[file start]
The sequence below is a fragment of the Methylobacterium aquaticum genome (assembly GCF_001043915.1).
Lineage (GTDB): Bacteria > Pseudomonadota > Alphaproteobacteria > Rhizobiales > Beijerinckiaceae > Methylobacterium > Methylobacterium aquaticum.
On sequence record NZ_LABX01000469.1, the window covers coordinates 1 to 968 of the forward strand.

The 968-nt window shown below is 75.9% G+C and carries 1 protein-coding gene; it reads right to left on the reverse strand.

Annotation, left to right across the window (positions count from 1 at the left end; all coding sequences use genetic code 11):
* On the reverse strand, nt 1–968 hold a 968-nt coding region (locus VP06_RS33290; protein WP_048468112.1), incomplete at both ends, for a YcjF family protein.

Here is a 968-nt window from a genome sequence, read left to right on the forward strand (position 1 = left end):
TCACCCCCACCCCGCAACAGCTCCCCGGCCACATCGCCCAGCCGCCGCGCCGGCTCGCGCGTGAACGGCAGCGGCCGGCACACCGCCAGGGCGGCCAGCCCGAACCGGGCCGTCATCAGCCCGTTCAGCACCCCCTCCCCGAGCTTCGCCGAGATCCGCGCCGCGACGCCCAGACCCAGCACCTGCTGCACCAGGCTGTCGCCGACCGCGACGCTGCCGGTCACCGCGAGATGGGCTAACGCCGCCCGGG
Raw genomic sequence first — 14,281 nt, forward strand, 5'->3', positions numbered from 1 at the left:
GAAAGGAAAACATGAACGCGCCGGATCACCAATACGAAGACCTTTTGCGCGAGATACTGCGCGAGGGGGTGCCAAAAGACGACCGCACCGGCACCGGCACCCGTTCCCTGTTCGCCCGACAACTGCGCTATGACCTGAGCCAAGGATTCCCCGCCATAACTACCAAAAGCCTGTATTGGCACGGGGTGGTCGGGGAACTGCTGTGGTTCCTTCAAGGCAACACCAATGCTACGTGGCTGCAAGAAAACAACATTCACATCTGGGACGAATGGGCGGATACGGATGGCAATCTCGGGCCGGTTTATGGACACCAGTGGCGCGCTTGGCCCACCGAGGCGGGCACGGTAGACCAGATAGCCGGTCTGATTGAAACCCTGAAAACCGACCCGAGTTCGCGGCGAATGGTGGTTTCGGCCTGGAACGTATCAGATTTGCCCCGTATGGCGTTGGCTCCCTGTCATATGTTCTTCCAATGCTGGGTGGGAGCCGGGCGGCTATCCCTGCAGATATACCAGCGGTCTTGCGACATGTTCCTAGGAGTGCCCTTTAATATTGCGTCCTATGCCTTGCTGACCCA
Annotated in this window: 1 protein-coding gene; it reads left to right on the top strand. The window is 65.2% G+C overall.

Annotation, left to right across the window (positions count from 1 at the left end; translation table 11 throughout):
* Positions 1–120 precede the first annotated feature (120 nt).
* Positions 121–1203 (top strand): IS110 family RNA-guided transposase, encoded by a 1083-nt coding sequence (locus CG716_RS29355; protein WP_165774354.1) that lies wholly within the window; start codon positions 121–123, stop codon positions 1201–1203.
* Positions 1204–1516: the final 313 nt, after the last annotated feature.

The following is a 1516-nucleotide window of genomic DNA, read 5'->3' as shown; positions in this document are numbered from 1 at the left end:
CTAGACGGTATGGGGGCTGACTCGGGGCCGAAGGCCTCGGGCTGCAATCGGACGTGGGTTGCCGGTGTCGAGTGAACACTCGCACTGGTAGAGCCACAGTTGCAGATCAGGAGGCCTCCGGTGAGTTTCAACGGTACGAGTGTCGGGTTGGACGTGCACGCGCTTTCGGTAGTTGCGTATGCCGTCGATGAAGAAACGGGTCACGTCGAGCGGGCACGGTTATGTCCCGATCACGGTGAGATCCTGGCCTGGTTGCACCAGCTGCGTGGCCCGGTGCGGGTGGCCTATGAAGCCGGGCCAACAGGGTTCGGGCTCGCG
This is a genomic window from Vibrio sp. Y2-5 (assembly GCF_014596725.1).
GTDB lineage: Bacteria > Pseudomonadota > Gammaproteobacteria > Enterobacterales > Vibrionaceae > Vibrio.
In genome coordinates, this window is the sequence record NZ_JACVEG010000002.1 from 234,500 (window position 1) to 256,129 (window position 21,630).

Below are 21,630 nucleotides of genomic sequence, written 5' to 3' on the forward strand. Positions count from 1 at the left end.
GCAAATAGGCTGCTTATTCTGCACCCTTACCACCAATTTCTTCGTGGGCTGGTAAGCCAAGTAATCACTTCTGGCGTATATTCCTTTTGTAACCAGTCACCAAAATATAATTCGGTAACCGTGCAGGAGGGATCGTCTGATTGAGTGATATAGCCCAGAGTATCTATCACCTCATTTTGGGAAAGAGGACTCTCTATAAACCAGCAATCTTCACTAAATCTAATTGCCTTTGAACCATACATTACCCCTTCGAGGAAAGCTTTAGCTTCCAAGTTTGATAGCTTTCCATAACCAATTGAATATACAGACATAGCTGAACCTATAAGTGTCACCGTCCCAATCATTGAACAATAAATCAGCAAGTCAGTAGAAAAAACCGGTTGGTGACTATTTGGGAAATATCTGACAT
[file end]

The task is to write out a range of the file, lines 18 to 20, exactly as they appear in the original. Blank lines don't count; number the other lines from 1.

This is a genomic window from Vibrio sp. Y2-5 (assembly GCF_014596725.1).
GTDB lineage: Bacteria > Pseudomonadota > Gammaproteobacteria > Enterobacterales > Vibrionaceae > Vibrio.
In genome coordinates, this window is the sequence record NZ_JACVEG010000002.1 from 234,500 (window position 1) to 256,129 (window position 21,630).